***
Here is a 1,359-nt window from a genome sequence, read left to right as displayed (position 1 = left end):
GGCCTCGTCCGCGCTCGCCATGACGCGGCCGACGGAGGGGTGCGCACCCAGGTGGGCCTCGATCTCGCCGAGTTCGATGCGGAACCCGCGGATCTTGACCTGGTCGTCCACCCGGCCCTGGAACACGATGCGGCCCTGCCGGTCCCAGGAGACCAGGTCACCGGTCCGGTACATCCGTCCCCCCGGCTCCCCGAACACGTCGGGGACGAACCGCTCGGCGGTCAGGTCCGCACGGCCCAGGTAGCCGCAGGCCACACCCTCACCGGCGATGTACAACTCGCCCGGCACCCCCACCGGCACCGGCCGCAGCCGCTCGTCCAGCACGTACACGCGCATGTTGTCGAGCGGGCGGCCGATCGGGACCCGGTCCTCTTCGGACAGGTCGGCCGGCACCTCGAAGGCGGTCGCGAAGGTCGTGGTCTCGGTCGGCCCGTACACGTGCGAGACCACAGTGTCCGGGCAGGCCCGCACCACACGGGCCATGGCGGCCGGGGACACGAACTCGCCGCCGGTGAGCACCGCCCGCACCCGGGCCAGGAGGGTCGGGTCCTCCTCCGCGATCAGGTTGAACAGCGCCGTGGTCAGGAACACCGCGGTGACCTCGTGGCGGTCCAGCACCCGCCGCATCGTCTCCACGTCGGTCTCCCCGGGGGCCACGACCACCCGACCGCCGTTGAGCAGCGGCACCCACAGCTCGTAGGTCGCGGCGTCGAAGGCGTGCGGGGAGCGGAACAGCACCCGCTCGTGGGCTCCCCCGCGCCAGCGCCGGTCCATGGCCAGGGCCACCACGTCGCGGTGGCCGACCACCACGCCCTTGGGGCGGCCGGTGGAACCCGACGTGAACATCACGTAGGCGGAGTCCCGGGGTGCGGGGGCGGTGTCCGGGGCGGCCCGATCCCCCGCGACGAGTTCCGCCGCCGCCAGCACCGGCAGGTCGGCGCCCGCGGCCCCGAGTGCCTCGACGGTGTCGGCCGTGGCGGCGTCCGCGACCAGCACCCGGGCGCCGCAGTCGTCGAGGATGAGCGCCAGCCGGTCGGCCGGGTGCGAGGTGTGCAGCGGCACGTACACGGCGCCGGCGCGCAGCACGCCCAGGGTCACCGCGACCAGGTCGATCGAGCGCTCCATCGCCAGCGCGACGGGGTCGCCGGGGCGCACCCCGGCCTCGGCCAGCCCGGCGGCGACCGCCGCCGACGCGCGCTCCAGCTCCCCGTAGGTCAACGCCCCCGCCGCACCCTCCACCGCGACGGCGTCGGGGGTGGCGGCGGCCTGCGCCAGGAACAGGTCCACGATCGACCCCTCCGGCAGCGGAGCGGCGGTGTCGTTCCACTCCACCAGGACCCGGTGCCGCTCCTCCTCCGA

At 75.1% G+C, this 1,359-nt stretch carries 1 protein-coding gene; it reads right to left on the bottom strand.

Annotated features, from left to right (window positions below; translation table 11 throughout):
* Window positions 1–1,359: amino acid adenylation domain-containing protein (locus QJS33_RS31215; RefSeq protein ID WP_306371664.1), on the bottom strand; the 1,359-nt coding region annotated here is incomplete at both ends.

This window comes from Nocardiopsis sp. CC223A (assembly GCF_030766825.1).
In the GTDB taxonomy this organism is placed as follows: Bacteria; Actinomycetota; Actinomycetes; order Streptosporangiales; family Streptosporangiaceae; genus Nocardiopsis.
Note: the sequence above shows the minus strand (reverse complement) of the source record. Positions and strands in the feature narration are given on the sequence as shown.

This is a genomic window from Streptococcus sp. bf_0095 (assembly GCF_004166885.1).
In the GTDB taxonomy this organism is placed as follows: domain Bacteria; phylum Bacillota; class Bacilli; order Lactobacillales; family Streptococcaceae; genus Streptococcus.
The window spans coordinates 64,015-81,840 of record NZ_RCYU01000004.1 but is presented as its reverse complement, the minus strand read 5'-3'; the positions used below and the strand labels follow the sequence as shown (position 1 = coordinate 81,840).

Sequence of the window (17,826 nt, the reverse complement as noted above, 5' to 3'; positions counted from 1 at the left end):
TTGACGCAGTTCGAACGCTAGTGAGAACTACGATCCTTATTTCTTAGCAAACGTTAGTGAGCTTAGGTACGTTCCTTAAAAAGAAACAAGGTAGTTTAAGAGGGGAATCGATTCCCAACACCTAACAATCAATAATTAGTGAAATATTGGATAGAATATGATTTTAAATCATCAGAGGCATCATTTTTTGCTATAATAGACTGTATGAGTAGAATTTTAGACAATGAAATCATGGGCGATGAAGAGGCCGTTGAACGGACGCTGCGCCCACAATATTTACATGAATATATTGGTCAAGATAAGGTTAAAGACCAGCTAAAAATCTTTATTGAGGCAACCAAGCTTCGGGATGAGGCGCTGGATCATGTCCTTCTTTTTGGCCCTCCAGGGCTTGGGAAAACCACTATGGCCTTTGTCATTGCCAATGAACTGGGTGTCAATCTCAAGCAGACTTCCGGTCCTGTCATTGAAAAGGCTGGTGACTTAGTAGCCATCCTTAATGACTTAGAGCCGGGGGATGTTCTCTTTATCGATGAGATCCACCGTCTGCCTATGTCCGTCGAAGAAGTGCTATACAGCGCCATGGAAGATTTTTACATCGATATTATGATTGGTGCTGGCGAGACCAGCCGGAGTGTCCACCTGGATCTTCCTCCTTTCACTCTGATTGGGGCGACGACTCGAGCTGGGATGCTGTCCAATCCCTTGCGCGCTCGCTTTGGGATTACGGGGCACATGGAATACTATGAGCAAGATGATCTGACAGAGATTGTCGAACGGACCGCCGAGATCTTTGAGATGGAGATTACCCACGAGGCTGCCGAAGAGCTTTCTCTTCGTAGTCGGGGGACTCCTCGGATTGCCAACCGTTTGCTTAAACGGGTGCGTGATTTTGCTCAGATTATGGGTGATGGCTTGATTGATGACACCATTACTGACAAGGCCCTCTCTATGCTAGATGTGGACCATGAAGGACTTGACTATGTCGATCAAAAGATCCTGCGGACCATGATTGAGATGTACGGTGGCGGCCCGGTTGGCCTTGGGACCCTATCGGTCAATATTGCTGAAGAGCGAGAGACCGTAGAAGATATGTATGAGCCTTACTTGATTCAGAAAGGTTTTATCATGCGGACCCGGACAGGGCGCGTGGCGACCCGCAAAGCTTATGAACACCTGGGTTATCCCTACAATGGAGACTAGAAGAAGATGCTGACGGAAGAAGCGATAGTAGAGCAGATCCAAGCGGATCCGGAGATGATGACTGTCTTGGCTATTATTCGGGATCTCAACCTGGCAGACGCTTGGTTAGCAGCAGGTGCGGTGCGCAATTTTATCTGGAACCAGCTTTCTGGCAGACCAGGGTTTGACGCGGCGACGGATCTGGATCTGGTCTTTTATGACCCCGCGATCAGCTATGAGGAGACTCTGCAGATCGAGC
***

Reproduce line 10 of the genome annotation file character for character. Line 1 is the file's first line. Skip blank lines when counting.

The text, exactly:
In the GTDB taxonomy this organism is placed as follows: domain Bacteria; phylum Bacillota; class Bacilli; order Lactobacillales; family Streptococcaceae; genus Streptococcus.